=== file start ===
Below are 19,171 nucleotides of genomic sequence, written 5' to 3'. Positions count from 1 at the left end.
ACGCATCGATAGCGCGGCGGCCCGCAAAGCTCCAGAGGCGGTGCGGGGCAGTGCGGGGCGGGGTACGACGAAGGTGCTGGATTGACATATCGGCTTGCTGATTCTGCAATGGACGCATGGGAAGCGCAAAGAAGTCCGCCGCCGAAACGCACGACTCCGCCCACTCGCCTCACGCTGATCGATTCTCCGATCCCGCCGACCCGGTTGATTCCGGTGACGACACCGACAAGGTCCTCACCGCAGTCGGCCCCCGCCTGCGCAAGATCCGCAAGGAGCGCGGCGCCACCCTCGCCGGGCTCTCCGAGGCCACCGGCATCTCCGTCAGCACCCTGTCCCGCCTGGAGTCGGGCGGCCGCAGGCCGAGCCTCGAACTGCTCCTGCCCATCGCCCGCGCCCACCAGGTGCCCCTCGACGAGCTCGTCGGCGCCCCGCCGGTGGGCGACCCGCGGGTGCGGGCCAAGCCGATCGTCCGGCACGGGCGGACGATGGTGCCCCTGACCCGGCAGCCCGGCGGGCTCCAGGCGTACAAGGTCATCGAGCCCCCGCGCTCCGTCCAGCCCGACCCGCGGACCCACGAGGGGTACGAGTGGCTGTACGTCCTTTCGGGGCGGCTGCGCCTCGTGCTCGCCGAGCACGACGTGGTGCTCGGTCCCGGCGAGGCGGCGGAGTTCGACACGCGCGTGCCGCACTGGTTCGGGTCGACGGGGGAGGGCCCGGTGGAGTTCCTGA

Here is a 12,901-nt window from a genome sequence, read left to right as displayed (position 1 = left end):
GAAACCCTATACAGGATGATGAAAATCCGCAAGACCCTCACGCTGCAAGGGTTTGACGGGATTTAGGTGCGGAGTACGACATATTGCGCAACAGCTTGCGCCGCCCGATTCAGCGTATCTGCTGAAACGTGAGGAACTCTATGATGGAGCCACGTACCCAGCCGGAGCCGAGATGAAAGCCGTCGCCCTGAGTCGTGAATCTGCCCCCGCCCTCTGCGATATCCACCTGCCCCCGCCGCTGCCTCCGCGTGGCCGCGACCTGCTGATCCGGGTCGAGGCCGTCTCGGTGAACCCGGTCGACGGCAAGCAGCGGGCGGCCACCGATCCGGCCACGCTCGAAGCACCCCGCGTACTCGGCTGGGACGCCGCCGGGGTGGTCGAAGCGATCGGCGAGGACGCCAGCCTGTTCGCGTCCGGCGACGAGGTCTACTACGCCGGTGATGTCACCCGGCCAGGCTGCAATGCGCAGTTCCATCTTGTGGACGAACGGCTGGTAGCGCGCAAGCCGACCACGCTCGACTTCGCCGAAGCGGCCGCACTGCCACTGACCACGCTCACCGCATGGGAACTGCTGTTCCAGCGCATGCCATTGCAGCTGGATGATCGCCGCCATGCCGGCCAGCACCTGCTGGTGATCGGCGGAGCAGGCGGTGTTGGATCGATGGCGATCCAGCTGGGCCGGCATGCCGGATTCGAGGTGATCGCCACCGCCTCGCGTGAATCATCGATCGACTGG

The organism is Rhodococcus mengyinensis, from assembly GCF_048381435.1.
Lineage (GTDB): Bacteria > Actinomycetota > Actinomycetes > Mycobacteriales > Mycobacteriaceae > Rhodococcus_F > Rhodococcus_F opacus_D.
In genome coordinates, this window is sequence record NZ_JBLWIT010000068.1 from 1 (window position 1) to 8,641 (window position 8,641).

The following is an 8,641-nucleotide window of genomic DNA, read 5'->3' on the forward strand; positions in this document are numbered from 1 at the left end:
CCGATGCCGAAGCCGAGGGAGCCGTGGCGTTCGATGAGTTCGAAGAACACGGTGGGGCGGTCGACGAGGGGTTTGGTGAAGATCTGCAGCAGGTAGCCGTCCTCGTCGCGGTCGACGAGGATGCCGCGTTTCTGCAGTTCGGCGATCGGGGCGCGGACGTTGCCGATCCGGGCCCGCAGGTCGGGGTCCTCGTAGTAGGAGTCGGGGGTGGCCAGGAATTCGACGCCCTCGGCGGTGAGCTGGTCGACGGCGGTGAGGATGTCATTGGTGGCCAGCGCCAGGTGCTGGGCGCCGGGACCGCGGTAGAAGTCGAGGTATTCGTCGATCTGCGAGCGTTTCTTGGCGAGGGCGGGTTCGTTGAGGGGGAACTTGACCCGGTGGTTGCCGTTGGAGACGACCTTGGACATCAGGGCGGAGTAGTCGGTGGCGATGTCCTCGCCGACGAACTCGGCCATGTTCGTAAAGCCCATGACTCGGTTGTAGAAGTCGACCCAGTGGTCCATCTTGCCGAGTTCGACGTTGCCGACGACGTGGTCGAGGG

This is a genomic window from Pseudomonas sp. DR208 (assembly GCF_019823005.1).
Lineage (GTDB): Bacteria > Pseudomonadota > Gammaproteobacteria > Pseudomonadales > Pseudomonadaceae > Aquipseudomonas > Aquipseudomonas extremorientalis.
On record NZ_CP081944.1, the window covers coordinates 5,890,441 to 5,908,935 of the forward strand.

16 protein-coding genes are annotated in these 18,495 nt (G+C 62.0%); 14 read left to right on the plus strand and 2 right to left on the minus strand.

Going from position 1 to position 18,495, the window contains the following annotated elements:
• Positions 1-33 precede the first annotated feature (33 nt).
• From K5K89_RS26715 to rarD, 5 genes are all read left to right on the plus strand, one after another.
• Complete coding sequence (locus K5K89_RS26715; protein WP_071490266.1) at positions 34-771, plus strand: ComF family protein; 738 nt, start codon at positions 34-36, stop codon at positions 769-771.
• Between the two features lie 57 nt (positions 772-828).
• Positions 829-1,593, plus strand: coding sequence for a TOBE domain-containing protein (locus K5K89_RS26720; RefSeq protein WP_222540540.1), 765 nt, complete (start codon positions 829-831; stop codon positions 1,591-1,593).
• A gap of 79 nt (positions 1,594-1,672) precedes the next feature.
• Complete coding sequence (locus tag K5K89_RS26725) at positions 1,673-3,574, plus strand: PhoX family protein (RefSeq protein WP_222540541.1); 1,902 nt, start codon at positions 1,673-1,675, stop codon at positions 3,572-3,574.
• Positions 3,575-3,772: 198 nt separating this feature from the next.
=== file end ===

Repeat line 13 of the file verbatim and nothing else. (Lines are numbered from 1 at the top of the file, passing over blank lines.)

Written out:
16 protein-coding genes are annotated in these 18,495 nt (G+C 62.0%); 14 read left to right on the plus strand and 2 right to left on the minus strand.